Harbinger by Sara Wilson Etienne
Faye is haunted by visions of a coming tide. The solemn solo teen sees things in the people around her, her strangeness strangling her social status. Faye doesn’t fit anywhere in the ruined world she exists in.
Faye finds herself exiled to a remote reform school in Maine, where torture is the preferred treatment. She meets her fellow “family” of students, including Kel, a boy she has an instant attraction too. But there is something strange about their new surroundings. Every morning they awake on the floor of their dorm to red stained hands.
As Faye unravels the secrets of her vision and the midnight mishaps, her new bonds start to fray and the truth could destroy them all.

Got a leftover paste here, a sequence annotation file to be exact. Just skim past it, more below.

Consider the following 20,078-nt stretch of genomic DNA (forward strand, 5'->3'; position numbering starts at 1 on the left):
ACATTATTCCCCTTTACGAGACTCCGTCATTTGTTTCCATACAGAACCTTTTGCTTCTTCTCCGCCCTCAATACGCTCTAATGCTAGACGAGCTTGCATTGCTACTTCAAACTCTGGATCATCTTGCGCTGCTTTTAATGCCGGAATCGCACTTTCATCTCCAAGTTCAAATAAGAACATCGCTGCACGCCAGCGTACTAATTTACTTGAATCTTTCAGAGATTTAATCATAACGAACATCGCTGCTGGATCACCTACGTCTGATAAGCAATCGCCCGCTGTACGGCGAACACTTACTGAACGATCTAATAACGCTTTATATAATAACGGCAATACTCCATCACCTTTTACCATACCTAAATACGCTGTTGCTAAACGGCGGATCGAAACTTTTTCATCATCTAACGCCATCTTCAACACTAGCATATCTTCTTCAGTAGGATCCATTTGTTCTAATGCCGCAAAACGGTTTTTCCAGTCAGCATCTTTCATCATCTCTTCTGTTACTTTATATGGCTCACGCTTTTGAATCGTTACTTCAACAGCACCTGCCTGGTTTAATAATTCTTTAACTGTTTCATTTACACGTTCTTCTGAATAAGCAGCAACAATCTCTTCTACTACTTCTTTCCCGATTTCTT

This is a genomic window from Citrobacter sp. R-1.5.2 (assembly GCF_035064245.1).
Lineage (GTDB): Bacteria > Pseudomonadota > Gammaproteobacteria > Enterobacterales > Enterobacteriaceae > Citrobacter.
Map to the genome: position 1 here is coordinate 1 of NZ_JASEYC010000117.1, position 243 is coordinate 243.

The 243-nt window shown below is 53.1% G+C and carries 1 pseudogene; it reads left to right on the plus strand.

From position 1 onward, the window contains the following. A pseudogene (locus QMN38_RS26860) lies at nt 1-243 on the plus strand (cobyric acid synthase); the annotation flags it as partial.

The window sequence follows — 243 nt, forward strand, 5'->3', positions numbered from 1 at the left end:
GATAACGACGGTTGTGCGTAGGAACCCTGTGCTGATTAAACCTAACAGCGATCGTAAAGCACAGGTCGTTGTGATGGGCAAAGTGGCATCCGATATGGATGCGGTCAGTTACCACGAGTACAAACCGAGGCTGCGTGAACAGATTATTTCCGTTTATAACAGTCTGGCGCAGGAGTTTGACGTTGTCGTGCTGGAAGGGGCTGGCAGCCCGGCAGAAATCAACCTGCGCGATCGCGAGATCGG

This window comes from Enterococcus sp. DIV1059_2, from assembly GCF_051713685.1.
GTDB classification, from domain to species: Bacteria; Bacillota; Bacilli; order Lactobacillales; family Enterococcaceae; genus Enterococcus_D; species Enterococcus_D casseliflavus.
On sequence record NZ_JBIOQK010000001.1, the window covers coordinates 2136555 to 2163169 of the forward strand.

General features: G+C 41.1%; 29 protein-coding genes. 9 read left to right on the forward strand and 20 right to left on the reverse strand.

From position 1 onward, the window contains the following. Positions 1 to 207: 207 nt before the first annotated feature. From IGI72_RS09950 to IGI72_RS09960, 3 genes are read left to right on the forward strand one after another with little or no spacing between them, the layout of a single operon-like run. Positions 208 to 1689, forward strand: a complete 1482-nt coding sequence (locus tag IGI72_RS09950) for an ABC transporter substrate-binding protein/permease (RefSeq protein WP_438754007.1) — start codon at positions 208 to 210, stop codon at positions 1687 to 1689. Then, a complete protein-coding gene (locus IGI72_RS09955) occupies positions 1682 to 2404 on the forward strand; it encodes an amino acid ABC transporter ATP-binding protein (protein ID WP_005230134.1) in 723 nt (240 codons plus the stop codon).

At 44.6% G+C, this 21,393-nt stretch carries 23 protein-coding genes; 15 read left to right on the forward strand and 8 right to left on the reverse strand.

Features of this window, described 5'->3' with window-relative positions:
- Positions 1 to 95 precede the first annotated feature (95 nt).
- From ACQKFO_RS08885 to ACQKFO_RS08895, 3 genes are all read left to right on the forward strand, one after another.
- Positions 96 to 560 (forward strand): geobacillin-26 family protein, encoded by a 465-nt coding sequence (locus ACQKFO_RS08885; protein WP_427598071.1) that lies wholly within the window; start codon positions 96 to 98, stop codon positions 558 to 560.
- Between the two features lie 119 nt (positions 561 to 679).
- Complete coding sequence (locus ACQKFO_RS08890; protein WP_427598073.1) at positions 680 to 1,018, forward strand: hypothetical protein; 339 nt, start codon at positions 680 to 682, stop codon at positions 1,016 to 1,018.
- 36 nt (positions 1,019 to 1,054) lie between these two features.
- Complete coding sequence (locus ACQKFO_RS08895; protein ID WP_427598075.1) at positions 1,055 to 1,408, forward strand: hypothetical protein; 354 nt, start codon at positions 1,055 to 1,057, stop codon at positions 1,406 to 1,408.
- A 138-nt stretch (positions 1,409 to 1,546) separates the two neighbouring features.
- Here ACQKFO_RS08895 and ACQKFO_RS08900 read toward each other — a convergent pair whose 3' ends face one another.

Sara Wilson Etienne writes a rich vivd world with cinematic clarity. The characters and story were solid and moved at a good pace. There was a strong foundation built on local histories worked in well with the ruined future. I think it wasn’t really dystopian since the story revolved mainly around the destruction of the planet than the government.The environmental rants were on the brink of preachy but my only real problem with the book was Faye’s assumptions and distrusting period, which turned her character into an annoying heroine. I wish the author would have found another way to move the story along. It was a sloppy stain in the otherwise pristinely written prose of a vibrant new voice.